Here’s my latest…dumping on dumplings.

I have discovered, after great trial and error, a way to respond to the dreaded question;
„How do you like the knedliky, Fred?“

I put on my most genuine face. „Of all the knedlik I have eaten in my life, this is by far the most recent.“

I admit to being in the ugly group of subhumans who don’t appreciate Czech dumplings.
I’ve tried to like knedliky. Really, I have!

Grannies have made it for me. Mothers have made it for me. Beautiful seductive women have made it for me. As far as I know, gay, bi, trans, and intra-sexuals have made knedliky and I’ve probably eaten it.

I’ve eaten knedliky in the finest restaurants, and in humble kitchens in the countryside. Hot knedlik, warm knedlik, cold knedlik. It’s been in my mouth, stomach, intestines, and colon.

I’ve eaten regular knedlik, potato knedlik, fruit knedlik. With and without drippings, oils, syrups, grated cheeses, sugars, salts and peppers, and every kind of sauce known to ancient and modern civilization.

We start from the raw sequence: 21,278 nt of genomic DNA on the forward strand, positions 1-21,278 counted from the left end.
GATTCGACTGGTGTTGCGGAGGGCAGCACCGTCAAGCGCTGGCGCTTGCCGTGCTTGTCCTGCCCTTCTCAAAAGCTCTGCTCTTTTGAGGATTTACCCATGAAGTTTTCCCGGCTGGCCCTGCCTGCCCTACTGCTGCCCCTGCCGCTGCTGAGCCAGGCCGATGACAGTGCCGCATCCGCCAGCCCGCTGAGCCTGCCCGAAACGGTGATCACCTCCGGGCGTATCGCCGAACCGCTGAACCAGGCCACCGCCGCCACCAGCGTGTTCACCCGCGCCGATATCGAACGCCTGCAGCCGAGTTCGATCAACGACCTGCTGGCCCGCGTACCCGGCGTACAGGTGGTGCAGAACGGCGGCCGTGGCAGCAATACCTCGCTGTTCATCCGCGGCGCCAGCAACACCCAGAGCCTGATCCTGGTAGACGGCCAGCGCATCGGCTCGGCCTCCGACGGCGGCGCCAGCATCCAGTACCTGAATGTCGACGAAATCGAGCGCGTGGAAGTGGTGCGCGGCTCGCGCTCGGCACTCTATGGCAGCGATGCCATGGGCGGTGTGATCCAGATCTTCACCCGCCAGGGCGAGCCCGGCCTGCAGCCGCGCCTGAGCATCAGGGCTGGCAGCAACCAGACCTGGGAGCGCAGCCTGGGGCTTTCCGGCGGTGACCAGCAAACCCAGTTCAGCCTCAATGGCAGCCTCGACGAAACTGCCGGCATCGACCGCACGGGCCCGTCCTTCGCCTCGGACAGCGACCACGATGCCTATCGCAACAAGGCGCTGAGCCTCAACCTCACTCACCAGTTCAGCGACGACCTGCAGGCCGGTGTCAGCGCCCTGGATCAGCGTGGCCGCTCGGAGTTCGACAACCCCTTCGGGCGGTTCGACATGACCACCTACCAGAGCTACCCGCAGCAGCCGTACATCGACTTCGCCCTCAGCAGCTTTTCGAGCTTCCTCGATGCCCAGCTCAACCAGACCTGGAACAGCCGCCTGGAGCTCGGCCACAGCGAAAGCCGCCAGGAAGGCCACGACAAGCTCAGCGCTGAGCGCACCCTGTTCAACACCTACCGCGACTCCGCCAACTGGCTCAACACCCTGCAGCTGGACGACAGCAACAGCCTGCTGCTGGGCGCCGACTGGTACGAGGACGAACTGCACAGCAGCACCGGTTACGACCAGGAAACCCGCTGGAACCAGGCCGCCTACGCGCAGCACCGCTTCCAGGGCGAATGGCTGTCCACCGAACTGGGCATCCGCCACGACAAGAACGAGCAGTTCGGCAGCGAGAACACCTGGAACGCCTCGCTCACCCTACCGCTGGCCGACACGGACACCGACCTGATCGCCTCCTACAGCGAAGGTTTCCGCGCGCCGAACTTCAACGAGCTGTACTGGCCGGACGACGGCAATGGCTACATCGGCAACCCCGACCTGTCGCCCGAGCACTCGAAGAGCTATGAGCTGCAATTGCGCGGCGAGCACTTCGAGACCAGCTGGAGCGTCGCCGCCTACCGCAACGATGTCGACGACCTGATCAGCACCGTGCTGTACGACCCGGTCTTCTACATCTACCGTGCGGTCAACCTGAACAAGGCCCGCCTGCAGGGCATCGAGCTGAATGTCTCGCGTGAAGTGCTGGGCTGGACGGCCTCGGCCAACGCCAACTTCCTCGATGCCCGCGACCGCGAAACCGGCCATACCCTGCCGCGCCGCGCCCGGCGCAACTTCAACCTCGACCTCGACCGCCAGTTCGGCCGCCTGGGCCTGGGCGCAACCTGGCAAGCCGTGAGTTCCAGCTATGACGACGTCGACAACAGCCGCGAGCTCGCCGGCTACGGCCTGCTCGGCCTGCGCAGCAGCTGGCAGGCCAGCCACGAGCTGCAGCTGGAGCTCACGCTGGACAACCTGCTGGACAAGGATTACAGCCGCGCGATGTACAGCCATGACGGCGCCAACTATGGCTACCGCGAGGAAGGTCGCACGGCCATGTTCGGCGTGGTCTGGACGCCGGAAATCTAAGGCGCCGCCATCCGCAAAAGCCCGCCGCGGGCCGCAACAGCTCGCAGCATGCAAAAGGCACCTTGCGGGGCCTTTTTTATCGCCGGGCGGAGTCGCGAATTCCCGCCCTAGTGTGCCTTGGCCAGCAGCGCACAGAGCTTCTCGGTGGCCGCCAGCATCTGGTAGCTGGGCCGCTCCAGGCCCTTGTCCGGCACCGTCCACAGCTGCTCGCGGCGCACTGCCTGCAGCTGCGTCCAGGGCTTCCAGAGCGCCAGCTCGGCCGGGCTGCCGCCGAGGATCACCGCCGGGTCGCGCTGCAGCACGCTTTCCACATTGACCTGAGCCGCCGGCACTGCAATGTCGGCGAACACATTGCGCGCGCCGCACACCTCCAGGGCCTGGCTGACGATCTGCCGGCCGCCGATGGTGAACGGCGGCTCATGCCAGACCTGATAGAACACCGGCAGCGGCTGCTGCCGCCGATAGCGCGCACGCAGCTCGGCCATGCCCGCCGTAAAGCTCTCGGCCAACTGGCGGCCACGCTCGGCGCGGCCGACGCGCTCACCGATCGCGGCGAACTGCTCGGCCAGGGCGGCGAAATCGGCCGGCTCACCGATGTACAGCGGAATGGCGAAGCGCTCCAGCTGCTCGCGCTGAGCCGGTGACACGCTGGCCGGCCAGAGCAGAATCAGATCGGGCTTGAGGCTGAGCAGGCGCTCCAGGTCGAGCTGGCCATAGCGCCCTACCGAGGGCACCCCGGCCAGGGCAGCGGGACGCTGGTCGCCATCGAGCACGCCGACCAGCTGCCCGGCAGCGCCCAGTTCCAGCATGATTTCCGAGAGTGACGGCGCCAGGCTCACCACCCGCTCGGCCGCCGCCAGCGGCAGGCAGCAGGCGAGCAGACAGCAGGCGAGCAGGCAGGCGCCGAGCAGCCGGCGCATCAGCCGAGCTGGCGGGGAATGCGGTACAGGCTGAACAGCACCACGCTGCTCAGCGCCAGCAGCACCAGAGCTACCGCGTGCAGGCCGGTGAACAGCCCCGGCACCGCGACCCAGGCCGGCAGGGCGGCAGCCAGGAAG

I just don’t like the stuff. I’m sorry.

It’s the texture. Like wadded up and boiled white bread. Slimy when masticated. Easily permeated by surrounding liquids. Wet bread. Going from gooey to gluey.

It’s a bland, bloating experience for me. How I feel lumpen and heavy afterward, wanting only to curl up like a sick animal in a dark corner and sleep for hours.

So I avoid it when I can.

Still, Jirka has asked me to suggest improvements to this alleged food, the world-famous inedible Czech dumpling. What can I do but my very best, and worst:

Use a non-stick pan and high heat to toast thin slices of knedliky until it becomes a sort of pseudo English muffin. This might be then coated judiciously with jam to your taste. Basically, dry the stuff out until it’s toast.

Cut a freshly boiled loaf of knedliky lengthwise into thin strips, about 2 cm thick. Coat the knedliky strips in a mixture of ground cinnamon and sugar. Place them in a hot oven for five to ten minutes. Serve hot.

Slice fresh boiled knedliky diagonally, and toast on a non-stick pan. Make a 3 cm hole in the center of the toasted knedlik. Return the toast to the non-stick pan, and crack one egg yolk into the hole so the white of the egg spreads to the rest of the knedlik. Cook for three minutes at high heat, and turn. Cook three to five minutes and serve. Salt and pepper to taste.

I’m serious. I think this might make knedliky edible for me. Try it yourselves at home and see if I’m right.

Of course, it’s easy to invent ridiculous and improbable uses for knedliky…so I’ll do that too.